According to Merriam-Webster, one definition of the word “Natural” is: “existing in or produced by nature: not artificial”. A somewhat vague definition but a good basis on which to build. It is with this definition, we the consumers form the standard for the food we eat, the products we use, even the clothes we wear. Has definitive clarification of this word by a governmental agency ever been warranted? And which agency do we trust to define this word?
In 2007, when petitioned by the Sugar Association and CSPI, the FDA refused to define the word “Natural” citing they had "other priorities for their limited resources". Interestingly the petition for definition came about because of the real sugar vs. High Fructose Corn Syrup debate. To date, there is no formal US Government regulated definition for the term.
In the past year or so, we in the natural industry have heard quite a lot of talk on the “natural” subject ranging from seminars and webinars to newsletter and trade publications articles. Talk is always a good thing however, this topic can be quite the “Pandora’s Box” of issues.
And in Legal News...
Take the recent class action lawsuit filed in United States District Court – Central District of California. Robert Briseño vs. Conagra Foods, Inc. is a complaint for:
1. Violation of California Business & Professions Codes 17500 and 17200
2. Violation of California Civil Code 1750
3. Breach of Express Warranty
Basically, Mr. Briseño has filed suit against ConAgra Foods alleging the cooking oils sold under the Wesson brand name including; Canola Oil, Vegetable Oil, Corn Oil, and Best Blend and were labeled and sold as “100% Natural” were not indeed natural. The plaintiff maintains the Wesson Oils are made from genetically modified plants or genetically modified organisms and therefore cannot be natural. ConAgra has admitted to using GM’s in the production of these oils.
Genetically modified plants in layman’s terms and as it pertains to this suit means the seeds used to grow the plants to make the oils were genetically engineered to, among other things, “allow for greater yield and to be resistant to pesticides”.
While some may argue a plant that is resistant to pesticides might not be a bad idea, others are seriously concerned about the issues of engineered farming practices, especially considering there has been no testing done on the long-term effects of these seeds.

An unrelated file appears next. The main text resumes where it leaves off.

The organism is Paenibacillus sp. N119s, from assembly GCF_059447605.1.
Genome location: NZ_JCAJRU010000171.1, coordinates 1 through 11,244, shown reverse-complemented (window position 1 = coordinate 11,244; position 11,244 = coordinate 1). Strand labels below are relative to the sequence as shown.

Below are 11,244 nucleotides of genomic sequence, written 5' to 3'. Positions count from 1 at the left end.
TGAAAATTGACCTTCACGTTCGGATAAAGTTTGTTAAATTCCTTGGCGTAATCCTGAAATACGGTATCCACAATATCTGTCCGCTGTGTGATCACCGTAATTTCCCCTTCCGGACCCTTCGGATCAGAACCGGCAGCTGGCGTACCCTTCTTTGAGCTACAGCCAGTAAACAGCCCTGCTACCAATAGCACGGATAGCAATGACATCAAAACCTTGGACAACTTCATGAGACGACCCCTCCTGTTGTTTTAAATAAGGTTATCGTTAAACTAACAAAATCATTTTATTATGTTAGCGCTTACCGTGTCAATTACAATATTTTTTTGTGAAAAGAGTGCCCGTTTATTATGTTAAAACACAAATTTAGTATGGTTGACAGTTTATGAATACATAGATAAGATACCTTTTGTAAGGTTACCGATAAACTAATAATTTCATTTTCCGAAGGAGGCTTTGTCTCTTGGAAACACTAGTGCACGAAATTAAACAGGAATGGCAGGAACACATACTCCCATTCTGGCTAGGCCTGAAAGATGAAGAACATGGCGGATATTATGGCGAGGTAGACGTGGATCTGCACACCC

I won’t bore you with the particulars (for more information, read entire complaint here
), but this suit brings up a very important topic I would like to address. Since there is no clear definition of “natural”, should a company be allowed to use the term to market a product that hypothetically may be 90% synthetic? Common sense says no but, who is defining the synthetic ingredients? If no one is stating GMO’s are not natural, then did ConAgra really break any truth in labeling laws? Did they mislead the consumer? My personal opinion is a resounding yes.
Right and Wrong
As a consumer, I won’t apologize for wanting full disclosure on all the items I purchase. It would be wonderful if every manufacturer and distributor adhered to truth in labeling and marketing not because they have to but, because it is the ethical thing to do. Because they are in business for you, the consumer. Without you, they have no business. Is transparency really too much to ask?
We at Plantlife work very hard not only sourcing our raw materials, but in ensuring we are completely up to date on the latest market news, trends and discussions regarding ingredients. We build working relationships with our vendors and constantly question the “where, who and how” of our raw materials. We don’t adhere to the “buy the cheapest ingredient available and don’t ask any questions” mentality. We don’t change vendors often because of the relationships we’ve built and the quality of goods they provide. We continually strive to make the products we use and you buy the highest caliber and freshest quality possible. Is it expensive? You bet. Is it worth it? Absolutely.
What you see is what you get. We simply make our products out of the highest quality materials and list them clearly on all our labels. Because of the amount of work we put into this aspect of manufacturing, I find it disheartening when other companies intentionally mislead their customers in any manner including labeling and marketing.
It’s a great lesson. Regardless of FDA, USDA or other governmental agencies involvement, we have to be informed consumers. We have to ask questions and do our homework if we truly want to know what goes into the goods we purchase. It’s exhausting to be sure, but well worth the effort for our long term health and wellness.